Paul Schrader's new film, First Reformed, is one of the most artistically daring and morally courageous films of the decade. I expect it will win some awards this year.
In both content and cinematic style, Schrader draws heavily from Robert Bresson's austere and claustrophobic Diary of a Country Priest. Like the lead character in Bresson's film, Shrader's 'priest' is an alcoholic clergyman struggling with doubt, despair and challenges to his integrity under pressure from the demons both within and outside himself. But in Shrader's rendering, the clergyman is a Calvinist minister, Rev. Ernst Toller (Ethan Hawke), re-imagined in our modern sociocultural context. Like his Catholic counterpart in Bresson's Diary, the tormented minister is also the film's narrator who attempts to contain his dis-ease by keeping a scrupulously truthful, daily diary of any thoughts that enter his mind. Even in this task, he's tormented by doubts about the authenticity of his voice and the purity of his motives.
Rev. Toller also has more than a little Travis Bickle (Taxi Driver) in his character. In Taxi Driver, Bickle, a returned soldier traumatized by war, is an insomniac with a growing sense of apocalyptic mission. Toller, who is himself a veteran, is guilt-ridden over the combat death of his only child, a son whose enlistment he encouraged against the wishes of the boy's mother. Toller's guilt is further compounded by the suicide of a younger man he had begun to counsel under complicated circumstances. Like Shrader's Bickle, an unraveling Toller yields to a sense of apocalyptic mission much in the way I suppose such madness takes hold with malignant inevitability in the minds of many mass shooters and bombers.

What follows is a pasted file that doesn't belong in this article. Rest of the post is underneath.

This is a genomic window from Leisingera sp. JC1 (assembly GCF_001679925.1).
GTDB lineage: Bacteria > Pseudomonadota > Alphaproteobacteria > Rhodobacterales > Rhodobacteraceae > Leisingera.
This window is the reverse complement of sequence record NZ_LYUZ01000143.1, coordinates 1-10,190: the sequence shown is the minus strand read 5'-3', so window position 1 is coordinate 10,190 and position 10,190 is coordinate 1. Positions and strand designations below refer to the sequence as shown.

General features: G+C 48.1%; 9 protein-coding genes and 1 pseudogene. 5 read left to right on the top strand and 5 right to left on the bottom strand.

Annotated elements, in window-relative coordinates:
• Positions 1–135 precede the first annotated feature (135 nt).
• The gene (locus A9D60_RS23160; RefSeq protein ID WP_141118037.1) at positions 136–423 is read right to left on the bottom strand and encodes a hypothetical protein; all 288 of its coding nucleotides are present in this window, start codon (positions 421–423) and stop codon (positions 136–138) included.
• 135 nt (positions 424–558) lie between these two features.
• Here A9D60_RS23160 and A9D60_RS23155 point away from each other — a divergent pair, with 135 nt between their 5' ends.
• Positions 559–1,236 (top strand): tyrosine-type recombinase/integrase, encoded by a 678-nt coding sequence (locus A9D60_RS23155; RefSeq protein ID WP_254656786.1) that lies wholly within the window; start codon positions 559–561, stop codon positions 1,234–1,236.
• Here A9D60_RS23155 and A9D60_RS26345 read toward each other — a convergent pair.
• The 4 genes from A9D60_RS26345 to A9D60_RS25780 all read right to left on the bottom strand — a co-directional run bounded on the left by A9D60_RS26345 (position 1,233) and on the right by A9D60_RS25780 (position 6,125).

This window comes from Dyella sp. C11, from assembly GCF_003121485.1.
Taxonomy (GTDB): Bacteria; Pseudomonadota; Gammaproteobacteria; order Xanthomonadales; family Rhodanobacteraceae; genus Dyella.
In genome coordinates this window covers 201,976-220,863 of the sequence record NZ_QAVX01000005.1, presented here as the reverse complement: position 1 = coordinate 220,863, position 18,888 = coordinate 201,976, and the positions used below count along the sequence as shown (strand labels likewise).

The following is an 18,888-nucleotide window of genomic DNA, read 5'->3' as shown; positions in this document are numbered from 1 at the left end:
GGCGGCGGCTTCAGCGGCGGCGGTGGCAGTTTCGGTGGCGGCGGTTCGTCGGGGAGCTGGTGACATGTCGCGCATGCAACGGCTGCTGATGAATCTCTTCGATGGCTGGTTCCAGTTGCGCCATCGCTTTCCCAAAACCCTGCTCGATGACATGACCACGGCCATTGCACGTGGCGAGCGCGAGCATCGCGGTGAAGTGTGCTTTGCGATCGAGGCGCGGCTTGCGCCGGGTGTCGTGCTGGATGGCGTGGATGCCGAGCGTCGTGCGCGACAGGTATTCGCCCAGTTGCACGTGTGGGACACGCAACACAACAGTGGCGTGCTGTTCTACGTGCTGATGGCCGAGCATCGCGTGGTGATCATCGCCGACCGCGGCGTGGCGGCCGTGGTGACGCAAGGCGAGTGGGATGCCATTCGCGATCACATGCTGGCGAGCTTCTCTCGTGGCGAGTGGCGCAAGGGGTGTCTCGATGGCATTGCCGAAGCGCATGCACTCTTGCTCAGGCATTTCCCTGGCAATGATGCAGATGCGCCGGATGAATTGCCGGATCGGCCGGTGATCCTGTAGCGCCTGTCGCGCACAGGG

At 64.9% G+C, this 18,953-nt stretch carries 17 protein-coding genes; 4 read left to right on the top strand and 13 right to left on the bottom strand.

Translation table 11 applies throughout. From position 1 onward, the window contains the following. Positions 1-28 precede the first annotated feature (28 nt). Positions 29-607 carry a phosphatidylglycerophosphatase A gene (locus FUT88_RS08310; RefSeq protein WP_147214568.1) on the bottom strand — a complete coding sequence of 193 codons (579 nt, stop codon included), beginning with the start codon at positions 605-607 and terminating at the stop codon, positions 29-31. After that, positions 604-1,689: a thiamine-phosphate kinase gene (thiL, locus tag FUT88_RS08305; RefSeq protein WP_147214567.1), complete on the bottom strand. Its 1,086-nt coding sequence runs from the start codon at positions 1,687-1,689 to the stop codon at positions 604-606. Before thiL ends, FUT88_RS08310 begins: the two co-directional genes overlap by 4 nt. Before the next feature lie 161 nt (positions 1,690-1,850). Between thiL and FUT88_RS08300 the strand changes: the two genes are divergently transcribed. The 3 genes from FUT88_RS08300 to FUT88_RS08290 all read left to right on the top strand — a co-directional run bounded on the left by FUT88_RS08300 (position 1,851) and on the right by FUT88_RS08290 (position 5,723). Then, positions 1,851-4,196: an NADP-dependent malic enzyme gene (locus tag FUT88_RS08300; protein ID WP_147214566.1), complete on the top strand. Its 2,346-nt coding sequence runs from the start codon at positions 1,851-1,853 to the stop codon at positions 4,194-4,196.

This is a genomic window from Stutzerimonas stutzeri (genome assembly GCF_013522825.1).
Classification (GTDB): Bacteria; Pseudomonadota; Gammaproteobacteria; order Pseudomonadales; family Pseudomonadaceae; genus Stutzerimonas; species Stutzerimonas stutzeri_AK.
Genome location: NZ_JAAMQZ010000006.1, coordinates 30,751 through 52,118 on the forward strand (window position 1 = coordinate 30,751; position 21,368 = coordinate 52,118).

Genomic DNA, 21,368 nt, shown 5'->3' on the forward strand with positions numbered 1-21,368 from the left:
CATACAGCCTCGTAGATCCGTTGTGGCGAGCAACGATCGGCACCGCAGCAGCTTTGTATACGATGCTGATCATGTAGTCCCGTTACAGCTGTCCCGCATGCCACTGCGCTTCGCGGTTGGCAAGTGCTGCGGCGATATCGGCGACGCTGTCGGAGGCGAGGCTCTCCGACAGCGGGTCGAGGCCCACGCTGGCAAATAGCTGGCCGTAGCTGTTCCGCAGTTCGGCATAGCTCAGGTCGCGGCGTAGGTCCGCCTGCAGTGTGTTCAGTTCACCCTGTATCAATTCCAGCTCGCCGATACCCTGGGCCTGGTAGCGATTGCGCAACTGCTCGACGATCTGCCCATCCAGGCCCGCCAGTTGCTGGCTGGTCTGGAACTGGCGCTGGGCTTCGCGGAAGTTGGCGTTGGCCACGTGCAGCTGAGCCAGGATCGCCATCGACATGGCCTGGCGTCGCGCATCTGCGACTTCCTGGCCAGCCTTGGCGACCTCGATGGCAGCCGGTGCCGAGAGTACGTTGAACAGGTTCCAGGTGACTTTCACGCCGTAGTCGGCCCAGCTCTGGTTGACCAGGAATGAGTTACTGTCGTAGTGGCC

I saw this film three times. At the first showing we attended, the ending left many in the audience gasping and laughing uneasily. The second time I saw it, there was a conspicuous dead silence and a lengthy pause before the audience silently left. At the third showing, there was more uneasy giggling again and some incredulous "what the hells?"
I'll avoid spoilers, but I will say that the controversial ending of the film worked for me. We can discuss it in comments if anyone is interested.
X-ometer: 98/100 A must see for film buffs.